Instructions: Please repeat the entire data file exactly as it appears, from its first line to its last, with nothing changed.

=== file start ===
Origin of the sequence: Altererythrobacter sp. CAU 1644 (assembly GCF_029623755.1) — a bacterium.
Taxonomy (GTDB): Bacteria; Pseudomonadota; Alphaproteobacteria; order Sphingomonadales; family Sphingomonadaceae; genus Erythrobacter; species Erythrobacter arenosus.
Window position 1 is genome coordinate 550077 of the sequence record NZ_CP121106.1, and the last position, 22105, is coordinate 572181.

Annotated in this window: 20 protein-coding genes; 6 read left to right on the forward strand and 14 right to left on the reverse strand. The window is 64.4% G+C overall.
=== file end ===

Origin of the sequence: Altererythrobacter sp. CAU 1644 (assembly GCF_029623755.1) — a bacterium.
Taxonomy (GTDB): Bacteria; Pseudomonadota; Alphaproteobacteria; order Sphingomonadales; family Sphingomonadaceae; genus Erythrobacter; species Erythrobacter arenosus.
Window position 1 is genome coordinate 550077 of the sequence record NZ_CP121106.1, and the last position, 22105, is coordinate 572181.

Annotated in this window: 20 protein-coding genes; 6 read left to right on the forward strand and 14 right to left on the reverse strand. The window is 64.4% G+C overall.